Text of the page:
This dour and static dinner on the grounds is Paul Sample’s Church Super. His take on his wife Sylvia’s hometown in Westmore, Vermont.
At a glance the supper is ordinary, but many details tell otherwise. Though the minister is calling the picnickers for grace, many are already eating. A very somber woman holds a tray, but no one is served from it. A sexy fashionable woman is the object of attention as she lifts her skirt to show her leg. A fat man seated at the table, being served by a woman, points in the direction of the blond, or is he pointing at the dowdy old woman holding a tray of food?
Even Sample’s colors are somber, greens, browns, tans, and creamy whites. The food is not a primary factor here. Sample’s emphasis on the social interactions mitigates the religious and spiritual aspects of the meal. It seems a critique of petty materialism. Only the children playing deep in the background have a sense of joy, perhaps because they do not know any better.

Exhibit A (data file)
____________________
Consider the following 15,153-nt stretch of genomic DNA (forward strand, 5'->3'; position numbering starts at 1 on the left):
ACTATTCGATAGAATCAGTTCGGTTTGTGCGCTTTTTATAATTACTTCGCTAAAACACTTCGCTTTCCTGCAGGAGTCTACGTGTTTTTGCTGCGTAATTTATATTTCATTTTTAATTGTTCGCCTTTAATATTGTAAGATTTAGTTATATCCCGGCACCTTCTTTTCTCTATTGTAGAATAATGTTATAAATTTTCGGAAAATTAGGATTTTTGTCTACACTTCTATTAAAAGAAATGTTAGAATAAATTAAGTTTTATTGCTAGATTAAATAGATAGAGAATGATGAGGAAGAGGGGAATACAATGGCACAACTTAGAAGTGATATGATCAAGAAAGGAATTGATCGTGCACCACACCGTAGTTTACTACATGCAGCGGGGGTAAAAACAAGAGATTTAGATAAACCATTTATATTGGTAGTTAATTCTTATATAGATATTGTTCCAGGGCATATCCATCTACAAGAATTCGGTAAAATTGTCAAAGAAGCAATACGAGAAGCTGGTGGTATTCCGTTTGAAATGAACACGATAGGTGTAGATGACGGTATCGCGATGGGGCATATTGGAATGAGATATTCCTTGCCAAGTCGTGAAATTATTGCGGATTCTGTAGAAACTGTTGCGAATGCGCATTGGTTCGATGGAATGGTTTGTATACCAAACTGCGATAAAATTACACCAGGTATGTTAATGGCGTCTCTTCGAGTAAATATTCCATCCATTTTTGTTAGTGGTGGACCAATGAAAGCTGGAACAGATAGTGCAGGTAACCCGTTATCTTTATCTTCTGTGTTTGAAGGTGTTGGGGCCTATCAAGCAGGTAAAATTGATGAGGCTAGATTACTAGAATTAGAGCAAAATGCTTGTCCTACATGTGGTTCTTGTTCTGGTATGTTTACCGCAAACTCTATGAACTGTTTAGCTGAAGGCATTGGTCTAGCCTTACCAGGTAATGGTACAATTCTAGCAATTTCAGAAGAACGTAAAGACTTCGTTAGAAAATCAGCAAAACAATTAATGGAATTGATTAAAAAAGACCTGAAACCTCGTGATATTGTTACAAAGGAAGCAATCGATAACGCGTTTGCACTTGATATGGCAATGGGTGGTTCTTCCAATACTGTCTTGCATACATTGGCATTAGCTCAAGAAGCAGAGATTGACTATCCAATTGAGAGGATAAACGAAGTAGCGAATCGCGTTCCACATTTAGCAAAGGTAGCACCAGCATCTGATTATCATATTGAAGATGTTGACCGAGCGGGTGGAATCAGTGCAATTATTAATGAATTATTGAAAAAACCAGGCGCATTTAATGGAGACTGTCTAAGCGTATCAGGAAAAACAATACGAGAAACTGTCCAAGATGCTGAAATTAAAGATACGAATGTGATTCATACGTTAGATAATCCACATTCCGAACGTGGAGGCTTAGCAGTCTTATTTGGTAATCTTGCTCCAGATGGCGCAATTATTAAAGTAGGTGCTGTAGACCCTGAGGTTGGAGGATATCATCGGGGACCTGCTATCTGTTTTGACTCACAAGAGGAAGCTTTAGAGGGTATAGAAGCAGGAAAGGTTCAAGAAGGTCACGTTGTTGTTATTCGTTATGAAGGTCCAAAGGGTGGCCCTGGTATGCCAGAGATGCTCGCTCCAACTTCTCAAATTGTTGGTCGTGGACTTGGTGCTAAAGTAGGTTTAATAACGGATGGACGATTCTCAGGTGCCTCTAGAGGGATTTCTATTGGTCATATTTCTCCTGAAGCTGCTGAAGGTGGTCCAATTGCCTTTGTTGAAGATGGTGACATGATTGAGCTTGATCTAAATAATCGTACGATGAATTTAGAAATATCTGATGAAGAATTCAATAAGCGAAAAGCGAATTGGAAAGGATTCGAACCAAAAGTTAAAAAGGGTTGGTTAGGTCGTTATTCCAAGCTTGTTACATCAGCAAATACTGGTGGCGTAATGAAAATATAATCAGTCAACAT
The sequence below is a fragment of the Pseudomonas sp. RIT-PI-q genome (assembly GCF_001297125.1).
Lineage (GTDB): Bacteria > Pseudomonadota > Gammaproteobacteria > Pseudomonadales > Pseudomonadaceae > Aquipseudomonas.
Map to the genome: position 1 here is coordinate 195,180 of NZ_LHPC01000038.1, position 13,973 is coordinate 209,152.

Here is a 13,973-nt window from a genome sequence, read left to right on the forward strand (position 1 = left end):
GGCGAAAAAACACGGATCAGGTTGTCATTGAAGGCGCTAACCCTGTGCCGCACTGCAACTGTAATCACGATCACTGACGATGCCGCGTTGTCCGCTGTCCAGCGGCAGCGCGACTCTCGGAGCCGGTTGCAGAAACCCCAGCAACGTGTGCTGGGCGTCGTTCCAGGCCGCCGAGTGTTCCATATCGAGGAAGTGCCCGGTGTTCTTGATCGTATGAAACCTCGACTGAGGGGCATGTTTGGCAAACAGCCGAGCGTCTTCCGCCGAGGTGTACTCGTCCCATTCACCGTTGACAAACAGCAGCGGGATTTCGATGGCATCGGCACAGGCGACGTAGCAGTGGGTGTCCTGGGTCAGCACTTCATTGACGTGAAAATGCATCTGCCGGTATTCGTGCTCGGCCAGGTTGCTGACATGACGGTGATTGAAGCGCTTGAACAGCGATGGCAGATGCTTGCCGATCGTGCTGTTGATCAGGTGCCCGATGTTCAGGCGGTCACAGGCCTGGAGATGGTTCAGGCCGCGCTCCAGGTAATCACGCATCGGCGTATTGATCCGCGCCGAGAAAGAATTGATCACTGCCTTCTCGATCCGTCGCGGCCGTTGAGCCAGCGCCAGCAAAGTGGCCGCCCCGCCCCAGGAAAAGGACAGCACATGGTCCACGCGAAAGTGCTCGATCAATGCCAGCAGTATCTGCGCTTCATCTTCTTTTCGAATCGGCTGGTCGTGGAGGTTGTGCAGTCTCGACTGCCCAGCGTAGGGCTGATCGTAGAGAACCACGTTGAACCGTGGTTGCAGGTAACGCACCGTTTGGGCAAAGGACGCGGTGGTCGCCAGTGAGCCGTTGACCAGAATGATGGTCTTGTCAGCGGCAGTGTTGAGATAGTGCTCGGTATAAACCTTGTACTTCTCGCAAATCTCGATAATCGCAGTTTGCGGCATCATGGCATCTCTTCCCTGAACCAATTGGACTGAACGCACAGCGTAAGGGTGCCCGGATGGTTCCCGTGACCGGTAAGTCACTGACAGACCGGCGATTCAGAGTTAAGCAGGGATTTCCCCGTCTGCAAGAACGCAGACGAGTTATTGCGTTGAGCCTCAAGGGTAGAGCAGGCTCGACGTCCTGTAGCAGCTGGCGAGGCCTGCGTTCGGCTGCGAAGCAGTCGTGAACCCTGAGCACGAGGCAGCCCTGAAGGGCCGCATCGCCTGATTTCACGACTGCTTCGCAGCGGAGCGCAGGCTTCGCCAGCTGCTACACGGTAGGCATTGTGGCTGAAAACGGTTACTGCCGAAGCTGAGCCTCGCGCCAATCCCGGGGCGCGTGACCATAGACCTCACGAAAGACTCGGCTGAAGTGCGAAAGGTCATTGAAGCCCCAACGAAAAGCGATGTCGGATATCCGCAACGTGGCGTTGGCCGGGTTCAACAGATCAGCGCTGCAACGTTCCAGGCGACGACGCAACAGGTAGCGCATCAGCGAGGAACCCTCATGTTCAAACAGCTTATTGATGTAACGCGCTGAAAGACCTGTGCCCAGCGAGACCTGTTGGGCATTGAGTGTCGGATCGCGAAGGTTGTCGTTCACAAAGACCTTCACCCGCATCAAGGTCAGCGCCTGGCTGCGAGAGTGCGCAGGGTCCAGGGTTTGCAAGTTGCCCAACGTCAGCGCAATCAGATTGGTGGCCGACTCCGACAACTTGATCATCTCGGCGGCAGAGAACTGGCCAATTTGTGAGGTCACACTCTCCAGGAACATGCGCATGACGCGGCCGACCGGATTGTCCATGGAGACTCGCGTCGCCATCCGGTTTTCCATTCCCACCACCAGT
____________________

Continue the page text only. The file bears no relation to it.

Featured Image: Look carefully to see if anyone smiles, even remotely. Paul Sample. Church Supper (1933), oil on canvas. Springfield, Massachusetts: Museum of Fine Arts:
See: Robert L. McGrath and Paula F. Glick. Paul Sample: Painter of the American Scene. Dartmouth: Hood Museum of Art, 1988